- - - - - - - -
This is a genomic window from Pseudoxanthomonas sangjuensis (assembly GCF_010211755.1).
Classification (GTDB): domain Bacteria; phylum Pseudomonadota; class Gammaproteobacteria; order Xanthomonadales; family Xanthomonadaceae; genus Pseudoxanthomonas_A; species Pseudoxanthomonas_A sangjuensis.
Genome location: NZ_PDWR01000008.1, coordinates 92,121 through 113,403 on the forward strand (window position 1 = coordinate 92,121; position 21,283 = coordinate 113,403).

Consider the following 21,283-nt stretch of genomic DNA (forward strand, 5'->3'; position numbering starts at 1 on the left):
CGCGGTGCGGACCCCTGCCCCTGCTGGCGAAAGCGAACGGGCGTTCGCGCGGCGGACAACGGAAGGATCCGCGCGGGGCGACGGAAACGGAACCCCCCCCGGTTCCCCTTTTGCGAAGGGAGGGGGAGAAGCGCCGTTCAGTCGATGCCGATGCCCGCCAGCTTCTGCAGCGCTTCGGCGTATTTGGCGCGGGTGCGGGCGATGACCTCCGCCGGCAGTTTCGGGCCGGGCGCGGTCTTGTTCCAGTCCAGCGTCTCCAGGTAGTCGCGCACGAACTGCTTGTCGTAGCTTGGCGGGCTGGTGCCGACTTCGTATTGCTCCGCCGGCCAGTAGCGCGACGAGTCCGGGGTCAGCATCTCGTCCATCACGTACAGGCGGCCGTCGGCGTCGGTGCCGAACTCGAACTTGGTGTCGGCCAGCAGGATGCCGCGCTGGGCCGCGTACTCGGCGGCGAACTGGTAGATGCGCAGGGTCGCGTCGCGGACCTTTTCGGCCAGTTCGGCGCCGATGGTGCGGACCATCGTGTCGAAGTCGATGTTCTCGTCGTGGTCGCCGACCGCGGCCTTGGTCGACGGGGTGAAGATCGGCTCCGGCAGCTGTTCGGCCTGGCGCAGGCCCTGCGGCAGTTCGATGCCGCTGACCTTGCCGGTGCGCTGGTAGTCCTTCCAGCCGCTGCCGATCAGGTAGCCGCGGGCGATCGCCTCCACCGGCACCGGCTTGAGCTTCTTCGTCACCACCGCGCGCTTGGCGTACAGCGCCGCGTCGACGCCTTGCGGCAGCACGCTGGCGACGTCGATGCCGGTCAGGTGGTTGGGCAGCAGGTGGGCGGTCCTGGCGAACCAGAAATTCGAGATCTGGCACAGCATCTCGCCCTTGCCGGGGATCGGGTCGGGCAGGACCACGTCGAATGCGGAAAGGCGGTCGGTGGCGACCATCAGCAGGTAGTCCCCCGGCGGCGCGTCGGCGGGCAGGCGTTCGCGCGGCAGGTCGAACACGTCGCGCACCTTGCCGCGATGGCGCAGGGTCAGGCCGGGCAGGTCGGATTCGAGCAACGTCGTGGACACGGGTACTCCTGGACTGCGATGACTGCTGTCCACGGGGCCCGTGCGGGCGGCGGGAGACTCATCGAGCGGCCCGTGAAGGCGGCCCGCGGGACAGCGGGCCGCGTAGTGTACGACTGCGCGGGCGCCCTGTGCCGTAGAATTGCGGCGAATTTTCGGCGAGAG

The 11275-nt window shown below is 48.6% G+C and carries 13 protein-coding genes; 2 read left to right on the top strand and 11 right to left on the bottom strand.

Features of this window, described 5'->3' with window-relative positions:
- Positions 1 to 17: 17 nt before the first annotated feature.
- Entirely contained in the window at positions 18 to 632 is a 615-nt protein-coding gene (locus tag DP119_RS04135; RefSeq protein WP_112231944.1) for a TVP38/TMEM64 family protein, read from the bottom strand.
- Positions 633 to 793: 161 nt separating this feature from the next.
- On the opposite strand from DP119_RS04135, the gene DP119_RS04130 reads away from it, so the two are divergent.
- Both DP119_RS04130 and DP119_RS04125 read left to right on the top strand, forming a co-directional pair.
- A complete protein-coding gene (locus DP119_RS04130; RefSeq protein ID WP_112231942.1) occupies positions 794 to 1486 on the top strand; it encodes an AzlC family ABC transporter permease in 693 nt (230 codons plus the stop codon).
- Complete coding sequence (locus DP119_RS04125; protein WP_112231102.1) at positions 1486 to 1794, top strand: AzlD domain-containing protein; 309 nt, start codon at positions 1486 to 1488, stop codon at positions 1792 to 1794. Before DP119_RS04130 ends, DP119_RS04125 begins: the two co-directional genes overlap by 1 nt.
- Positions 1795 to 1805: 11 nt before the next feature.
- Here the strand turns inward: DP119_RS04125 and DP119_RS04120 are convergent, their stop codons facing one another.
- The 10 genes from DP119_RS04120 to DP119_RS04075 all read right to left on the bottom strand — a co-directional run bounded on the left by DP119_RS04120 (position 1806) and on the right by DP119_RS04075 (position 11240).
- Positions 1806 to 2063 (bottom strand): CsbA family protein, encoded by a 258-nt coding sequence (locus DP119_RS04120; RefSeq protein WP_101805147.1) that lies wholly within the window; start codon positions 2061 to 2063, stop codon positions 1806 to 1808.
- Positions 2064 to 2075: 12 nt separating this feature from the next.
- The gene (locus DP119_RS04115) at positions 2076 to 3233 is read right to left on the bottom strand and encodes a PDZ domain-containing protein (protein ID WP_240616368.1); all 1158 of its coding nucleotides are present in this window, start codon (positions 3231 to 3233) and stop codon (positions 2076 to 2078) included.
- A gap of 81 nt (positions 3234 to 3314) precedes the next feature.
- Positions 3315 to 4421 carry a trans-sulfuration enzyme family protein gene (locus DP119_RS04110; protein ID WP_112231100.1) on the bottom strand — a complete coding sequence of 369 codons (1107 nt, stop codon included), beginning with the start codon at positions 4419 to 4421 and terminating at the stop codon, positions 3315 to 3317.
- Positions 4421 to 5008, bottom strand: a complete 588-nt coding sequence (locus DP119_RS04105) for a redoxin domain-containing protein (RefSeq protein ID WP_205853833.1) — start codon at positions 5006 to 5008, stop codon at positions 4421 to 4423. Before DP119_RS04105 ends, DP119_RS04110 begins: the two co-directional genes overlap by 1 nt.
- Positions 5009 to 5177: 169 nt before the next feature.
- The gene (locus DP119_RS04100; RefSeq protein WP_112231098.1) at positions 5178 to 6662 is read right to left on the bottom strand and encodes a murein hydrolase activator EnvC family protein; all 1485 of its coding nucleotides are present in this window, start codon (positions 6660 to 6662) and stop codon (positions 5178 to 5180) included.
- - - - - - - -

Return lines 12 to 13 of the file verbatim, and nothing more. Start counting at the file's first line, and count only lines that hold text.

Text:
- Both DP119_RS04130 and DP119_RS04125 read left to right on the top strand, forming a co-directional pair.
- A complete protein-coding gene (locus DP119_RS04130; RefSeq protein ID WP_112231942.1) occupies positions 794 to 1486 on the top strand; it encodes an AzlC family ABC transporter permease in 693 nt (230 codons plus the stop codon).